Then, Steve meets Alice… and he INSTANTANEOUSLY becomes a new person: cool, confident and charismatic. Now, love is a powerful thing… but I’m not sure it can instantly change someone from “miserable” and “cantankerous” to cool, confident and charismatic. This just doesn’t seem like believable behavior… or at least, none I’ve ever seen in the real world. First of all—how does Steve change so dramatically so quickly? Second of all—it’s tough to swallow that such a miserable jerk would so quickly fall in love. And while you say it’s a “façade,” that confuses things even more: does Steve actually like Alice? Because if he DOES, then it’s NOT a façade; it’s a sincere attempt to be a better person and win her heart. And if he doesn’t like her, then why should we care about their relationship? Or, more importantly, why is she even in the story?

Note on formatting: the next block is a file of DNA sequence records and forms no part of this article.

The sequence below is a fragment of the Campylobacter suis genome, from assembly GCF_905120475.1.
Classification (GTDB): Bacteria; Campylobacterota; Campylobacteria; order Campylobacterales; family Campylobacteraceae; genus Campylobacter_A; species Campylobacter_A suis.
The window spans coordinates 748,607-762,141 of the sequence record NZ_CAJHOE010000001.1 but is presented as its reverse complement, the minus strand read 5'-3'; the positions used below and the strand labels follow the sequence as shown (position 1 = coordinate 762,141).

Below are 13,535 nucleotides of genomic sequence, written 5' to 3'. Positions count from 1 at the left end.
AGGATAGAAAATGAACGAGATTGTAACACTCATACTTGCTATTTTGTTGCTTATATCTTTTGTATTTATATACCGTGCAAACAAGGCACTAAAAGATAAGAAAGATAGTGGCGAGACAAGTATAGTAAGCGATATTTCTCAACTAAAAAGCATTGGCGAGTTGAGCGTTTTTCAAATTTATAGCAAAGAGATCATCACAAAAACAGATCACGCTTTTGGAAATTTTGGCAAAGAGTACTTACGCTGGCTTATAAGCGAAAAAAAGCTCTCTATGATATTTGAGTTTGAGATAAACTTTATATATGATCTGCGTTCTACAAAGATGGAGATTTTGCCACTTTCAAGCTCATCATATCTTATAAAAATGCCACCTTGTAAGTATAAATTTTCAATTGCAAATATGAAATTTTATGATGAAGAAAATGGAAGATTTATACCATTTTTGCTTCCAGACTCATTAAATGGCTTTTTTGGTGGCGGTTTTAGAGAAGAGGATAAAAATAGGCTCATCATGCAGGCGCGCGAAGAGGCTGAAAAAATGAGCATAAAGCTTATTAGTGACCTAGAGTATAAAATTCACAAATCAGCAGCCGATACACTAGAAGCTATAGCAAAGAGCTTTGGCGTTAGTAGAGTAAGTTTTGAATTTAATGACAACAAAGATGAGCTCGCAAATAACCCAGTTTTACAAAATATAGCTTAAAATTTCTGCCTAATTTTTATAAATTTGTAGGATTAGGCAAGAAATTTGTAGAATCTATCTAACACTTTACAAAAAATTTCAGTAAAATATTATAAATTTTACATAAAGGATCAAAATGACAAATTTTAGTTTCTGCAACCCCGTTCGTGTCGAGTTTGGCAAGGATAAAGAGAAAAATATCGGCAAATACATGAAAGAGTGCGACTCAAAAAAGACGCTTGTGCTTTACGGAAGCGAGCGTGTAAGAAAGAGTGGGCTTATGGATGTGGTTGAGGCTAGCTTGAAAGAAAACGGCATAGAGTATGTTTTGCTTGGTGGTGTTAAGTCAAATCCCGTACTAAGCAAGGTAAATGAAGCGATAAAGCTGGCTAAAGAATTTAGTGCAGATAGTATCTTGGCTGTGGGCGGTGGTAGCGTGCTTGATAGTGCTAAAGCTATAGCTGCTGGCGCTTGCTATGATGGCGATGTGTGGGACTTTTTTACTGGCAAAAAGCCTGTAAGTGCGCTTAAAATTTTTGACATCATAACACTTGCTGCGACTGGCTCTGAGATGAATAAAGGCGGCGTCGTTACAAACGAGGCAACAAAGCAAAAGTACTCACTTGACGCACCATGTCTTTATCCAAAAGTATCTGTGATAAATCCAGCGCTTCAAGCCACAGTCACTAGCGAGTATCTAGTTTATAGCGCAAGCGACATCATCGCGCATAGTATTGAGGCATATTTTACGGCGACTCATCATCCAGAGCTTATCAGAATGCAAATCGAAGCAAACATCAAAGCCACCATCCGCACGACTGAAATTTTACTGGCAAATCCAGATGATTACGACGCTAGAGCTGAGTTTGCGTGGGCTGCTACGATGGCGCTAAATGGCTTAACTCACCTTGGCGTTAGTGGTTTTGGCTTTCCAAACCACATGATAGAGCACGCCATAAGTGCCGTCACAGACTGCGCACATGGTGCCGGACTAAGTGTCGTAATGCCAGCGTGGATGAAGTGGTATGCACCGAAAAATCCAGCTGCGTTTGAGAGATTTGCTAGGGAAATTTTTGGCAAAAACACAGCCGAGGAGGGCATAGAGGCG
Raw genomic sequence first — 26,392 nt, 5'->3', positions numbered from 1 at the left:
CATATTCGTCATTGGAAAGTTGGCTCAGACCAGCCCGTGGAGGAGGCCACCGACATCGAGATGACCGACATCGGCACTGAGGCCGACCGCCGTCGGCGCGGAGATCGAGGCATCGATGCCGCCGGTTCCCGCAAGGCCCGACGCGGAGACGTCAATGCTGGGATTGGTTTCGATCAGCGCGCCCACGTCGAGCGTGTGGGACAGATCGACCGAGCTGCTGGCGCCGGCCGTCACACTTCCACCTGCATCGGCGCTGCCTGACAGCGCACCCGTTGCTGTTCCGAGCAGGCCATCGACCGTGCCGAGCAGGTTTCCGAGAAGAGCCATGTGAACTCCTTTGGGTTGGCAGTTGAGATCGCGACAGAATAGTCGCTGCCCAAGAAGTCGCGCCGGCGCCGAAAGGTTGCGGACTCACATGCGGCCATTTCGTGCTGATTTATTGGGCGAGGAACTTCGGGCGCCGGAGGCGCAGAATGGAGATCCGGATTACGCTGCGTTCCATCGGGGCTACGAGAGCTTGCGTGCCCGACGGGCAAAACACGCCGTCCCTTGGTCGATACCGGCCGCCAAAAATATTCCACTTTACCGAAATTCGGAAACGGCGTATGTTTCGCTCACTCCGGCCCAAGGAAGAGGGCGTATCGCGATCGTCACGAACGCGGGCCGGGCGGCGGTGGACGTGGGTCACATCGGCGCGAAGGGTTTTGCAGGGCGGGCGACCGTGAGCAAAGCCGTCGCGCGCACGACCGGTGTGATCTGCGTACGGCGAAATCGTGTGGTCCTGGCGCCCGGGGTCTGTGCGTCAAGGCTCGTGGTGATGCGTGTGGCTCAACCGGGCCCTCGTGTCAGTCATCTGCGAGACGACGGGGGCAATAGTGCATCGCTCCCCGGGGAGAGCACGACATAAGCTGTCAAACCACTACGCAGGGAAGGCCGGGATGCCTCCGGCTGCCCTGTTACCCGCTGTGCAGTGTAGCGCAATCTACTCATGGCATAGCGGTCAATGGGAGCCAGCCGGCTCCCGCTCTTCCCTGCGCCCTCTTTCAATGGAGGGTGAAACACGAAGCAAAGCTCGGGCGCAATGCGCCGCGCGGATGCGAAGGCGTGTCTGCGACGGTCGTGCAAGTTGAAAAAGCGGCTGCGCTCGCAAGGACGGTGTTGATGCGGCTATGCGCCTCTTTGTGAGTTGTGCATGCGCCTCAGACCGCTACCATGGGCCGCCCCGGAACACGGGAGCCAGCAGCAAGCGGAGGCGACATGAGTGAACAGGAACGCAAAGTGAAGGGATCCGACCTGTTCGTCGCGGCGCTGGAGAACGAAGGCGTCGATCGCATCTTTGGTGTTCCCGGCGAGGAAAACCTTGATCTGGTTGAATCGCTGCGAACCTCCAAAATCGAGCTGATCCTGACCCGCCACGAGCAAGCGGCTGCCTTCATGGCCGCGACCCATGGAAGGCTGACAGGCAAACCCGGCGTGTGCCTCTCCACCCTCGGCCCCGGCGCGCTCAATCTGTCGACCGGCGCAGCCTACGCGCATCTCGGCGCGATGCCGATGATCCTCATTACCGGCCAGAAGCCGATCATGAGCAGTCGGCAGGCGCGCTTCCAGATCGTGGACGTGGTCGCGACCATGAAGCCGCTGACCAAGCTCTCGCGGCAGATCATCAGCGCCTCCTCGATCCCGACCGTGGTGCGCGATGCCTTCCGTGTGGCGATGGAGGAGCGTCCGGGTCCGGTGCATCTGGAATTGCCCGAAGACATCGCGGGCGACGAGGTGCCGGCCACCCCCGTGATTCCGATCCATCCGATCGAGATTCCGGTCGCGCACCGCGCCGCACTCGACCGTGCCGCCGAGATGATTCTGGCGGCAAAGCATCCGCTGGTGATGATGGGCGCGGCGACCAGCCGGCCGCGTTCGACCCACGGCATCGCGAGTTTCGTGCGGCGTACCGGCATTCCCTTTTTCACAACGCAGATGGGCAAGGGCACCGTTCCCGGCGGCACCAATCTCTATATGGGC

I also don’t buy that Steve’s boss—who knew Steve was such an asshole he had him put in a “wellness program”—would be so instantly duped by his transformation that he would suddenly make Steve the “new face of the company.” I mean, the boss knew what Steve was like before… so wouldn’t be super-skeptical of this “new Steve?” Even if he wasn’t skeptical, why would he make this guy—who less than two months earlier was on the verge of getting fired—the “new face” of the company?

Along those same lines, why do all these women who knew the
“old Steve” suddenly fall head-over-heels for the “new Steve?” Most men spend a lifetime trying to find that kind of female-attracting behavior, and Steve—a known misanthrope—suddenly fakes (after meeting ONE GIRL) and all the other women fall for it. I don’t buy that Steve—or anyone—could do that… and I don’t buy that all these women are stupid enough to fall for it.